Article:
What’s it about?

It’s Friday night and for 11 year-old Ben that means only one thing – being bundled off to stay with granny! He knows exactly what to expect – cabbage soup, cabbage pie, cabbage cake and endless games of Scrabble that are sooo boring! But, on one such evening, Ben stumbles across a tightly kept secret about his granny that livens up his Fridays more than he could have ever imagined and opens his eyes to the real, interesting character that’s lies beyond the curly perm and slippers. His granny is a Gangsta Granny! Together they embark on an adventure that brings them closer together than ever before. This much-loved story by writer and comedian David Walliams began as a best-selling book before being adapted into a BBC film. The acclaimed producers of the ever-popular Horrible Histories have now brought it to the stage as a live show that my young reviewers tell me sticks faithfully to the book and all of their favourite parts.

Who’s in it?

It’s a small cast of just eight, with some cast members playing multiple parts. Ashley Cousins plays a very loveable Ben and Gilly Tompkins is perfect as the granny with a glint in her eye and a skeleton (or diamond) or two in her closet! We also especially liked Ben’s ballroom dancing-obsessed mum, played by Rachel Stanley, who added sassiness and sparkles throughout.

What’s good about it?

What’s not good about it? Say Nina and Ruby in response to this question! David Walliams has a real knack of connecting with kids – not just tickling them with regular toilet jokes and bonkers characters but also touching them with real issues they can relate to, like just how special granny really is. Gangsta Granny is funny and touching is equal measures and that’s what makes it such a hit with me. A few of Nina and Ruby’s highlights were the sets moving around, creating endless new scenes from just a few boxes spread across the stage, Ben and Granny’s attempt to steal the crown jewels after breaking in the Tower of London, Ben’s realisation that his granny hadn’t been born an old lady and Granny’s naked yoga …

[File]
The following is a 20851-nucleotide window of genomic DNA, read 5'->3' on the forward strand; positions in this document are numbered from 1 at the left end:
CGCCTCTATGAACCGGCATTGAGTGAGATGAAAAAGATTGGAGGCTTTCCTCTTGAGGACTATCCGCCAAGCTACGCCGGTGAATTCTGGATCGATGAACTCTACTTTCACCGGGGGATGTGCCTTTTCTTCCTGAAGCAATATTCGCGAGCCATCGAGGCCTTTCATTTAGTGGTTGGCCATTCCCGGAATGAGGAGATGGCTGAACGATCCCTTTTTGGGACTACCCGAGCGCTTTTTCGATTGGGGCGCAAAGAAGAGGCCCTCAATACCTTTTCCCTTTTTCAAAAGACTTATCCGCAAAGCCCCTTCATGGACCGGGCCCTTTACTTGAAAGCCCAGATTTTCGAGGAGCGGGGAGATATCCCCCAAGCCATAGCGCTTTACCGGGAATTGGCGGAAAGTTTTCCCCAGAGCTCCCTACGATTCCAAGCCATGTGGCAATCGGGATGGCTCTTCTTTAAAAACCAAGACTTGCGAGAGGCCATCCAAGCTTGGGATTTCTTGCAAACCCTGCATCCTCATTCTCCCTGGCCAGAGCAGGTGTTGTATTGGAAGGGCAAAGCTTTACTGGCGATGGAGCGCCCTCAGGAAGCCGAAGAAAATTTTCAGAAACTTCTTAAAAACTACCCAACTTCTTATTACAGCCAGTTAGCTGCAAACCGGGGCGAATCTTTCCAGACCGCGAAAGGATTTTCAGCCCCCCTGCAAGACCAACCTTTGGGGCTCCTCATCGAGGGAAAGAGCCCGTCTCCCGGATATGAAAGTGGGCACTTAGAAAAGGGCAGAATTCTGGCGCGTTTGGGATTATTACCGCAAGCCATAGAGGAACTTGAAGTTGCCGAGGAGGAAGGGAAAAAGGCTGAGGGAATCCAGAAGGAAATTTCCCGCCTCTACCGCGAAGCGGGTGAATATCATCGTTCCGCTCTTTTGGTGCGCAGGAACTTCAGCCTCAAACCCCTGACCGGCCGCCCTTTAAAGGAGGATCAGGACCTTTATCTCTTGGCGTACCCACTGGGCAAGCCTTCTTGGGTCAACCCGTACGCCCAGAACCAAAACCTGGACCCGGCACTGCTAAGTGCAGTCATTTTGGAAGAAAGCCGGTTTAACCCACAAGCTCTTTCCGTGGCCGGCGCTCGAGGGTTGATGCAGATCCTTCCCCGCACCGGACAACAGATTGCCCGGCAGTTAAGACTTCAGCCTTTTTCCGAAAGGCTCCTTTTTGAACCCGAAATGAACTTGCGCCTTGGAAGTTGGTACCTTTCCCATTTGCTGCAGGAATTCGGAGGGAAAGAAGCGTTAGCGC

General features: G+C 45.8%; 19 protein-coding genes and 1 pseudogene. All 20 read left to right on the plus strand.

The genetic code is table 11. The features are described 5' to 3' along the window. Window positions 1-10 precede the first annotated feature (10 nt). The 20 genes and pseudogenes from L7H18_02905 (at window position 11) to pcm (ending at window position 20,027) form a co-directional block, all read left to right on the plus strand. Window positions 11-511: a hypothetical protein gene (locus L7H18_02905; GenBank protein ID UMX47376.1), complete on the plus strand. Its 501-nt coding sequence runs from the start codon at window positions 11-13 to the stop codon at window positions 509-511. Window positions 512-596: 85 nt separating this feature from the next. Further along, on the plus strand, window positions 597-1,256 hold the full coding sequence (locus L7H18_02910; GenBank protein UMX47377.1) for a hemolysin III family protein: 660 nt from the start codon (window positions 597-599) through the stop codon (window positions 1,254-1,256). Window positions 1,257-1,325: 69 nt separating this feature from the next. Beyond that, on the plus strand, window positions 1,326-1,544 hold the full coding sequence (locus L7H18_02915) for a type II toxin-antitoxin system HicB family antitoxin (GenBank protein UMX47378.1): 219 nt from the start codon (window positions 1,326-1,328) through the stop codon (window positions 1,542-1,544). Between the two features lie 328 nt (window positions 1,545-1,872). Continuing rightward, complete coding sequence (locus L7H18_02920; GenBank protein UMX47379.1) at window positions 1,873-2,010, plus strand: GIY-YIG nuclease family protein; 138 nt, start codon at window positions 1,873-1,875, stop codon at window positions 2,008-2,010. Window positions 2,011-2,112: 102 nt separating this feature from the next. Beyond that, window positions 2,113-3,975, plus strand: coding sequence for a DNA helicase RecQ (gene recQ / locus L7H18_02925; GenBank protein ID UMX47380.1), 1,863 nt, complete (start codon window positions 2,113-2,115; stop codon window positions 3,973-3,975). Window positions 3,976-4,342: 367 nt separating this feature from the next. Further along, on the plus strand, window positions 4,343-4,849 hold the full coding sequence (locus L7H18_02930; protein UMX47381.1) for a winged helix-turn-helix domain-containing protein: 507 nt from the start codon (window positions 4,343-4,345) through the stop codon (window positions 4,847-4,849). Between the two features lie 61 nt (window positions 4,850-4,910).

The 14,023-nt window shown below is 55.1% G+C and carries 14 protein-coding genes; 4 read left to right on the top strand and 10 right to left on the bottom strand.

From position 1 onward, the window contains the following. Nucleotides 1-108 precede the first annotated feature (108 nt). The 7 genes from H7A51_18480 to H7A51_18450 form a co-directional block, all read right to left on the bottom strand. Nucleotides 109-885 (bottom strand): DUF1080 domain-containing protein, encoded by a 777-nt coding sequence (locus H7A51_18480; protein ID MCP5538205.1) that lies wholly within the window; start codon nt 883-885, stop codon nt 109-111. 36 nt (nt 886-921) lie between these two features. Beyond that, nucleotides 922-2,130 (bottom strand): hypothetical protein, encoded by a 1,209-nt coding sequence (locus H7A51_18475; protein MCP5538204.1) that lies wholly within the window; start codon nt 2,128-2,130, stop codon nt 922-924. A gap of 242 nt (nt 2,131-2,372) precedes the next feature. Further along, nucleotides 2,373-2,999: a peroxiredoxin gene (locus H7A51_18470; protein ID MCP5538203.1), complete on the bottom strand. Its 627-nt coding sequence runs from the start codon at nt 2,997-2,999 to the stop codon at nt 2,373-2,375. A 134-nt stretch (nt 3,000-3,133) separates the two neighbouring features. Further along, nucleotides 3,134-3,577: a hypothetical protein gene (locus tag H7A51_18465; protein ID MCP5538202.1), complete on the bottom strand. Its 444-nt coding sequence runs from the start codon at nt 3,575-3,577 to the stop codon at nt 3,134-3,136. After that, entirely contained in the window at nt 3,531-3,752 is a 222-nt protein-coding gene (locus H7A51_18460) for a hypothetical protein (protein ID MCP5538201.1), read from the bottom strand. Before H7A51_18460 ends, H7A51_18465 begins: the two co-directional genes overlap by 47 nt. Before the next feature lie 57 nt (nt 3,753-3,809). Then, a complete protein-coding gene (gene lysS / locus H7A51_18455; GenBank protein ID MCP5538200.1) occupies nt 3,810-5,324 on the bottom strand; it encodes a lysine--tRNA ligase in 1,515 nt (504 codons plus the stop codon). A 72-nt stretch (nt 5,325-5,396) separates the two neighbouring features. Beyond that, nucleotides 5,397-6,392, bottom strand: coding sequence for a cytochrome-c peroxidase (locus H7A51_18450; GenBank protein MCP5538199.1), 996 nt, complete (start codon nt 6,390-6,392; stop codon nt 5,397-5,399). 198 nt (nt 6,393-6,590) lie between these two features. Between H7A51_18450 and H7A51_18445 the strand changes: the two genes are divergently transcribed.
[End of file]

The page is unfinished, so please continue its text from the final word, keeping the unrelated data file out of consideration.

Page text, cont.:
Who should see it?

Nina and Ruby advise it’s best for anyone aged five to 12, but there’s plenty to keep the parents in the audience entertained too – not to mention the grannies! And it doesn’t matter if you’ve not read the book, you’re just in for more of a surprise!

When is it on?

You’ll need to grab your tickets quickly if you’re not already booked, as Gangsta Granny is here for just five days – until May 14.